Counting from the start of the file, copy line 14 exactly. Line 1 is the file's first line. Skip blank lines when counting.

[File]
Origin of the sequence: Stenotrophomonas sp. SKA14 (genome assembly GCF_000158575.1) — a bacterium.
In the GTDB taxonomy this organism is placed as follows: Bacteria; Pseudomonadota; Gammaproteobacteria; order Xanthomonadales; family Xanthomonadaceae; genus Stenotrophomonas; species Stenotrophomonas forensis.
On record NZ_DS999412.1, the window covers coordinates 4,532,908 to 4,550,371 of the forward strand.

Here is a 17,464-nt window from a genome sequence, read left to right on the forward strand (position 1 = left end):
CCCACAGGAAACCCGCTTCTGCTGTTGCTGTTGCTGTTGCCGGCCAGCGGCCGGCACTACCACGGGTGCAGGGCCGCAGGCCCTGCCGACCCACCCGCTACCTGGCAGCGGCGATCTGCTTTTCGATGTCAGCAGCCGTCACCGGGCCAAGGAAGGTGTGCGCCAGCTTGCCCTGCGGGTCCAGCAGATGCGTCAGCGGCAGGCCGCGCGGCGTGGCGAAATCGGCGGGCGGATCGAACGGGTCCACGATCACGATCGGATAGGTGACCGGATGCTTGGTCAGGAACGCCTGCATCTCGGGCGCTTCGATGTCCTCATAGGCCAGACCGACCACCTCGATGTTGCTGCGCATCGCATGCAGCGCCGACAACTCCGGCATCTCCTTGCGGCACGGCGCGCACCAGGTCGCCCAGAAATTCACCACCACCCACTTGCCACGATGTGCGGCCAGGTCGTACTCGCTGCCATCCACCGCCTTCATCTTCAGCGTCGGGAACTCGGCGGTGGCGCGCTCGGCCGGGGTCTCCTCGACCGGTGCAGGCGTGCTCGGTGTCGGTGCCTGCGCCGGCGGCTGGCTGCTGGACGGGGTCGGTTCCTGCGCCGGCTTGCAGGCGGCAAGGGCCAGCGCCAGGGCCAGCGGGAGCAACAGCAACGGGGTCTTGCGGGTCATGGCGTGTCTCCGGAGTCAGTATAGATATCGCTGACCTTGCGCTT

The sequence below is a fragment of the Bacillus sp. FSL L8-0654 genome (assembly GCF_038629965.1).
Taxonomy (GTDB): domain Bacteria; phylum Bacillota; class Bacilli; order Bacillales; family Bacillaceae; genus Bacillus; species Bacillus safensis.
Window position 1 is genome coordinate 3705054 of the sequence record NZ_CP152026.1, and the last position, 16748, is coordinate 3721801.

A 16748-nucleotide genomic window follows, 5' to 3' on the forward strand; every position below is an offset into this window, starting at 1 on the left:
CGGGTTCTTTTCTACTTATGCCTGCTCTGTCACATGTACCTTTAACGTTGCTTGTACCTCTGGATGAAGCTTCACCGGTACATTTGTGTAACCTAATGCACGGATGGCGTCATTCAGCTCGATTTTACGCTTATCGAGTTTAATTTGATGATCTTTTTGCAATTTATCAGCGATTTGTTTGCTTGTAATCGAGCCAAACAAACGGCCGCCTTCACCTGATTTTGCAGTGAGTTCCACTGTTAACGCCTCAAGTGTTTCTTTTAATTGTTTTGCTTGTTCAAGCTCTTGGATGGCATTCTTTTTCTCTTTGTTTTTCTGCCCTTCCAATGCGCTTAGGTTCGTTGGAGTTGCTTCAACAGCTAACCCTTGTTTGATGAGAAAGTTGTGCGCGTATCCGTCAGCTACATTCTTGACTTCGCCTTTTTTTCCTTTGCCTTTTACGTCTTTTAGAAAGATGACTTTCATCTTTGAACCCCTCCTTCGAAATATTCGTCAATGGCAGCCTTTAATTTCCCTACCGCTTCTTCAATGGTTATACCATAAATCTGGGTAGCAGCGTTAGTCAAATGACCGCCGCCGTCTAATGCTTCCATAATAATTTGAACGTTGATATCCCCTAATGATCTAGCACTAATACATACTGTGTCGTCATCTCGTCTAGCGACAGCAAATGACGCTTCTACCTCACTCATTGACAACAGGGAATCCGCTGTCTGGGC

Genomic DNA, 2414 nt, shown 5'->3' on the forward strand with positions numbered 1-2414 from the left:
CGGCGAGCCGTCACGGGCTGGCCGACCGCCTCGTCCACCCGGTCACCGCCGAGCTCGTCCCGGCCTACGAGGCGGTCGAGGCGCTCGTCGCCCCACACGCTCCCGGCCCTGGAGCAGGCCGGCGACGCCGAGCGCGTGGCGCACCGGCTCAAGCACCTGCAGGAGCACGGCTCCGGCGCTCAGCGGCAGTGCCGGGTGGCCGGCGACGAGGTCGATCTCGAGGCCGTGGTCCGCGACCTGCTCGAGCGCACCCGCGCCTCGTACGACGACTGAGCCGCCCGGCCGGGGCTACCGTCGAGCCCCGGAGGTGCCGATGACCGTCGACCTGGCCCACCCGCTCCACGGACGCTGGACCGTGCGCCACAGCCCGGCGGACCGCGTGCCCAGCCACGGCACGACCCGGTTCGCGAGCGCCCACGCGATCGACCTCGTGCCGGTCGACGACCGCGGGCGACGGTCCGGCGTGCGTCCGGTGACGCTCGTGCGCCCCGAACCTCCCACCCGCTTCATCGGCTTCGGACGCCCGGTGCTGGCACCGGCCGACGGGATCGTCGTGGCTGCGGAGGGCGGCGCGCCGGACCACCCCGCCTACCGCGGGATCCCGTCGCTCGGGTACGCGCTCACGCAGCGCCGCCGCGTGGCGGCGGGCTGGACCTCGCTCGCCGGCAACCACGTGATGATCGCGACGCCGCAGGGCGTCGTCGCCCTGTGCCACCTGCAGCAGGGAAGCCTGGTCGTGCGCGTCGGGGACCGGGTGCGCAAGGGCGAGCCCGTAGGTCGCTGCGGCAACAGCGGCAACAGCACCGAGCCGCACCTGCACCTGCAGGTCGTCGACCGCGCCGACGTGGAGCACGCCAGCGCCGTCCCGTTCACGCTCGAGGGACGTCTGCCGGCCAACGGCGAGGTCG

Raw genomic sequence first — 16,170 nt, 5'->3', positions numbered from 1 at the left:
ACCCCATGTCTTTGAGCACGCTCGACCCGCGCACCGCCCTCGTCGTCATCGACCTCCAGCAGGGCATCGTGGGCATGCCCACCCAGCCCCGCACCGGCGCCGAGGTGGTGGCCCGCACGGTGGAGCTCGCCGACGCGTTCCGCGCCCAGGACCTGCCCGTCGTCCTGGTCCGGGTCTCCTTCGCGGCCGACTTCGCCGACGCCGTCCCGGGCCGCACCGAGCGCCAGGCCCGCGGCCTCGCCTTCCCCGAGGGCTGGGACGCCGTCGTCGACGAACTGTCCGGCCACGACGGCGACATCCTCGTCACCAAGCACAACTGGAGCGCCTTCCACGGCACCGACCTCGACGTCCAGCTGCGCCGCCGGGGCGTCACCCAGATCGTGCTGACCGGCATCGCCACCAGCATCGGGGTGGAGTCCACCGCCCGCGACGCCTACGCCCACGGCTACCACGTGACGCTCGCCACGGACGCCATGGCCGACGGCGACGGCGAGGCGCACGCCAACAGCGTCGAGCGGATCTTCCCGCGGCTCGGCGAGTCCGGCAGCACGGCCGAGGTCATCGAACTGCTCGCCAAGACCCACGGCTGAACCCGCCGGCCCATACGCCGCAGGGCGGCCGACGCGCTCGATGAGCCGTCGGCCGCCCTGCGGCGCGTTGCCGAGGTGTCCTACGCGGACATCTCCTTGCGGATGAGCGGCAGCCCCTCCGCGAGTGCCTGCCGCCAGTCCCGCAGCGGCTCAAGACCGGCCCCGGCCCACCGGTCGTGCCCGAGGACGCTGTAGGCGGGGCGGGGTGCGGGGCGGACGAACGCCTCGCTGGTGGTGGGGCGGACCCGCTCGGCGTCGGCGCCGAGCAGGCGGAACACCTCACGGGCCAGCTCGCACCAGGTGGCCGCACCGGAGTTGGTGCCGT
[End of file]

ACCCCATGTCTTTGAGCACGCTCGACCCGCGCACCGCCCTCGTCGTCATCGACCTCCAGCAGGGCATCGTGGGCATGCCCACCCAGCCCCGCACCGGCGCCGAGGTGGTGGCCCGCACGGTGGAGCTCGCCGACGCGTTCCGCGCCCAGGACCTGCCCGTCGTCCTGGTCCGGGTCTCCTTCGCGGCCGACTTCGCCGACGCCGTCCCGGGCCGCACCGAGCGCCAGGCCCGCGGCCTCGCCTTCCCCGAGGGCTGGGACGCCGTCGTCGACGAACTGTCCGGCCACGACGGCGACATCCTCGTCACCAAGCACAACTGGAGCGCCTTCCACGGCACCGACCTCGACGTCCAGCTGCGCCGCCGGGGCGTCACCCAGATCGTGCTGACCGGCATCGCCACCAGCATCGGGGTGGAGTCCACCGCCCGCGACGCCTACGCCCACGGCTACCACGTGACGCTCGCCACGGACGCCATGGCCGACGGCGACGGCGAGGCGCACGCCAACAGCGTCGAGCGGATCTTCCCGCGGCTCGGCGAGTCCGGCAGCACGGCCGAGGTCATCGAACTGCTCGCCAAGACCCACGGCTGAACCCGCCGGCCCATACGCCGCAGGGCGGCCGACGCGCTCGATGAGCCGTCGGCCGCCCTGCGGCGCGTTGCCGAGGTGTCCTACGCGGACATCTCCTTGCGGATGAGCGGCAGCCCCTCCGCGAGTGCCTGCCGCCAGTCCCGCAGCGGCTCAAGACCGGCCCCGGCCCACCGGTCGTGCCCGAGGACGCTGTAGGCGGGGCGGGGTGCGGGGCGGACGAACGCCTCGCTGGTGGTGGGGCGGACCCGCTCGGCGTCGGCGCCGAGCAGGCGGAACACCTCACGGGCCAGCTCGCACCAGGTGGCCGCACCGGAGTTGGTGCCGT